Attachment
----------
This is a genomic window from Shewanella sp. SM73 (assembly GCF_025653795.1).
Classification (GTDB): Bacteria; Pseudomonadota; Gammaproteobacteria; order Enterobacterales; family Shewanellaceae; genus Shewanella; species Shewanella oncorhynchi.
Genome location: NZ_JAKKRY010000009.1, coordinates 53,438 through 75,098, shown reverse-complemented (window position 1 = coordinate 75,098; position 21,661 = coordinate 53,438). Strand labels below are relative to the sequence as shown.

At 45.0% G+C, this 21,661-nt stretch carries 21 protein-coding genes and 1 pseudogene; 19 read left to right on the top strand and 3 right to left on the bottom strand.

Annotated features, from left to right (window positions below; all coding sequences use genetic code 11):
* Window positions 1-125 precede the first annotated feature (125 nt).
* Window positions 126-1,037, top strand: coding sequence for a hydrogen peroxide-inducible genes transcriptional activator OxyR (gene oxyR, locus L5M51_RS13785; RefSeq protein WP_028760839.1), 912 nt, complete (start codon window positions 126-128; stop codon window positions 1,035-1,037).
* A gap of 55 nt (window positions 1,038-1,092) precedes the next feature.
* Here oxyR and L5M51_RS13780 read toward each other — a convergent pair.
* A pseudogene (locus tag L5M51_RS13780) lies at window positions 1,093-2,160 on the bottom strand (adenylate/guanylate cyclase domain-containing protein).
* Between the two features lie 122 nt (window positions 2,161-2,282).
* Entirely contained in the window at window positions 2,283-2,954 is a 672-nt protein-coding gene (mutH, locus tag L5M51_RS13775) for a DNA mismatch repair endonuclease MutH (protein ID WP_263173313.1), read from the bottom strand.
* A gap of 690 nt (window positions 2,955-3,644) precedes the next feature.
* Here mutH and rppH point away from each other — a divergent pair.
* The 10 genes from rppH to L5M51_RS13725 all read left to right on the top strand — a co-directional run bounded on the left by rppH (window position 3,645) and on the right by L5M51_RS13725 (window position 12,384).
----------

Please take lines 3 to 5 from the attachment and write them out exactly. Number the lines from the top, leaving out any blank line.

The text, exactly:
Genome location: NZ_JAKKRY010000009.1, coordinates 53,438 through 75,098, shown reverse-complemented (window position 1 = coordinate 75,098; position 21,661 = coordinate 53,438). Strand labels below are relative to the sequence as shown.

At 45.0% G+C, this 21,661-nt stretch carries 21 protein-coding genes and 1 pseudogene; 19 read left to right on the top strand and 3 right to left on the bottom strand.

Annotated features, from left to right (window positions below; all coding sequences use genetic code 11):